One of the biggies due on Monday September 21 is the latest from Universal’s seemingly never-ending production line of big hits in 2015, Pitch Perfect 2. And the studio has been working hard promoting the title ahead of its release. It took to app Dubsmash – where users can record selfies which are then overdubbed with other sounds – inviting users to go, film themselves, lip synching Pitch Perfect moments and upload to Vine or Instagram under the #pitchsmashUK hashtag. The winner, announced on Monday September 21 as the film is released, will get a walk-on part in the third Pitch Perfect film. Commenting on the release, Universal’s Lisa Penna said: “The Barden Bellas are back and aca-pitching their way onto Blu-ray and DVD on Monday.  After the smash hit Box Office result, which was up 266 per cent up from Pitch Perfect 1, we have high expectations for the title on home entertainment. On September 7 we launched a viral Dubsmash activity, which sees fans lip syncing for the chance to win a walk on part on Pitch 3.  The response has been overwhelmingly positive, with the activity reaching over 1.5 million fans and we had over 1,000 entries with still a week to go.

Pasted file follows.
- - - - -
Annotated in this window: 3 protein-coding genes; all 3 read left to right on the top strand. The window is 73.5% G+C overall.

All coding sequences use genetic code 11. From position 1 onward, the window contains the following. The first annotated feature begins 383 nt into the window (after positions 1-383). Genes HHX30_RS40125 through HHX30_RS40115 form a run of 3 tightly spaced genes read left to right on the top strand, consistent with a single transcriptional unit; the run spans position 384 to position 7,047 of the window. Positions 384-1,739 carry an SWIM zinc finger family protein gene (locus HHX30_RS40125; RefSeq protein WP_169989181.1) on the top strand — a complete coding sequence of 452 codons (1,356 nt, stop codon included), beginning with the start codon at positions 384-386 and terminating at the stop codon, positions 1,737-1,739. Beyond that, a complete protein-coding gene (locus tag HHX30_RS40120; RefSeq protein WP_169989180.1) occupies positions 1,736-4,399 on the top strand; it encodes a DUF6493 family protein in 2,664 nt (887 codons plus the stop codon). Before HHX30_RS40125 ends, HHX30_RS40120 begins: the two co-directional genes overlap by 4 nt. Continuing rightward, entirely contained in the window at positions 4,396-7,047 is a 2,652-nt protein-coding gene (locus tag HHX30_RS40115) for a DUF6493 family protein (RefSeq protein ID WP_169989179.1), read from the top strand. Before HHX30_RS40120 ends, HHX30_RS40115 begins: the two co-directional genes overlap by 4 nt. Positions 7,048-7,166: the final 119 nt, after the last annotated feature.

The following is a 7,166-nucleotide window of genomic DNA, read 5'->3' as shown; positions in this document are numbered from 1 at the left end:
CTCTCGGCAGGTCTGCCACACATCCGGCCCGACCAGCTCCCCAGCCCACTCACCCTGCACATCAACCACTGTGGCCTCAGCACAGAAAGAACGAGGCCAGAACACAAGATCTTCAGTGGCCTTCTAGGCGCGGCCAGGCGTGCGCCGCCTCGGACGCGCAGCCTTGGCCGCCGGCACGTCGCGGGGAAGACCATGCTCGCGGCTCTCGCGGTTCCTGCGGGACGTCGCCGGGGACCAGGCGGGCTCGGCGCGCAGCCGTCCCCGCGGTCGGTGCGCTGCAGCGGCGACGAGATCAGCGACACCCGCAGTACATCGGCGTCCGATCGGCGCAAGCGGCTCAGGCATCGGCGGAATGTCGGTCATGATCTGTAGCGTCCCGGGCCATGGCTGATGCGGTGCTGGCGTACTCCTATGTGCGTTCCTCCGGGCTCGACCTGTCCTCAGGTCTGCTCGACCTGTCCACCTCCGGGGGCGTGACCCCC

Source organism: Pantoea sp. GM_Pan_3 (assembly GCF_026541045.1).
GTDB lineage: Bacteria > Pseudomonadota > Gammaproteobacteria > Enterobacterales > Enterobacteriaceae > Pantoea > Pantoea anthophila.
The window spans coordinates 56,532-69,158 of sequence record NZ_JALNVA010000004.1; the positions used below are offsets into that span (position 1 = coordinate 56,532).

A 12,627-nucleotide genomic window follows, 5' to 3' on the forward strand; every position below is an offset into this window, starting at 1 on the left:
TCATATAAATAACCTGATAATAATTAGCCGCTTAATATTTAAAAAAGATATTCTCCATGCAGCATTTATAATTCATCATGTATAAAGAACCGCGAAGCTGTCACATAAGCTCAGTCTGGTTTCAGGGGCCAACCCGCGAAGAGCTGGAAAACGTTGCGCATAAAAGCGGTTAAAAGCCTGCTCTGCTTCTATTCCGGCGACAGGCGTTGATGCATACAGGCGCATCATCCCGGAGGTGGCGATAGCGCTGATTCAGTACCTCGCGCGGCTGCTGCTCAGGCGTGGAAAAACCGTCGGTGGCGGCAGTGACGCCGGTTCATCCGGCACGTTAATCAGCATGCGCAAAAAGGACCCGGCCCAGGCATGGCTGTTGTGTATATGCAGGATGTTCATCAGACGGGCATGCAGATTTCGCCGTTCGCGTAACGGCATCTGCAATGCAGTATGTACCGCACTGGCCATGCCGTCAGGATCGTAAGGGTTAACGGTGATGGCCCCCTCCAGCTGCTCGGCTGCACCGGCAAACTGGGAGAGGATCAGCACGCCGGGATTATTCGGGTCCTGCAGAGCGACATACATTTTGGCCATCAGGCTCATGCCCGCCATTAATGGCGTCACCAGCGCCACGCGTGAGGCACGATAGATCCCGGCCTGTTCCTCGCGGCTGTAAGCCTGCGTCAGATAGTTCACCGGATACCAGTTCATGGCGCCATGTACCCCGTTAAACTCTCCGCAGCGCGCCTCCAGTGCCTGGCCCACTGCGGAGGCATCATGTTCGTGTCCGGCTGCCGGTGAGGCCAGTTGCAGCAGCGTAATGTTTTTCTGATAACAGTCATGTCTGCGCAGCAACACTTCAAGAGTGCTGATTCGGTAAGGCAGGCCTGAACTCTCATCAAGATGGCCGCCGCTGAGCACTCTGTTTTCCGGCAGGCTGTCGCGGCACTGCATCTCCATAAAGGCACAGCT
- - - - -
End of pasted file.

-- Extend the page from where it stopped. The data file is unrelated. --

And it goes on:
Sticking with Universal, on to to arguably the largest file we’ve ever received on our laptops – you’ve guessed it, it’s the studio’s Q4 line-up, and what a belter it is. There’s a wealth of titles on offer, taking in film (it’s arguably the biggest film slate we’ve ever seen from a studio) and a wealth of special interest and TV titles, with a mammoth comedy slate that sends out a positive message to the trade about the studio’s belief in the future of stand up – and a number of heavyweight comedians in the mix. Take a deep breath as we run through the incredibly diverse, quality product (all 100-plus slides of it), in the order that Universal has presented it… It kicks off with Jurassic World, the biggest theatrical opening of 2015 and the biggest hit of the year so far with a massive outdoor consumer campaign across the nation. Tradewide, retailers can expect innovative POS, including Jurassic World gates, dinosaur standees and dinosaur roar soundchips in pallets. More dino news to follow for Raygun readers in October. Its TV biggie is the final season of period drama Downton Abbey, with a further Christmas special, representing the final ever episode, due as a separate release. Marketing manager Rebecca Daniels said: “Downton Abbey has become a national treasure, so we are thrilled to be releasing the final series on DVD and Blu-Ray, plus a 1-6 boxset on November 16. Event status media will include heavyweight TV, press and digital – as well as a talent-led PR campaign celebrating the characters that audiences have grown to love. We plan to create much social buzz and fan engagement, as we celebrate the final series of this iconic TV series in style.“ More TV comes in the shape of Odyssey, a conspiracy thriller starring, among others, Anna Friel, as well as end of the world black comedy You, Me And The World, boasting another ensemble cast including a resurgent Rob Lowe. There’s the high profile Sky Atlantic hit The Affair, with Ruth Wilson and Dominic West, the 11th season of NCIS and a second series of Penny Dreadful, with another sophomore outing in the shape of The Returned Series 2. The creator of Downton Abbey, Carnival Films, has created its own sword and sandals adventure in The Last Kingdom, and there is drafting for the original Heroes, with a stunning re-sleeve of the original DVDs, really calling out each key characters as the show returns in a new incarnation, Heroes Reborn.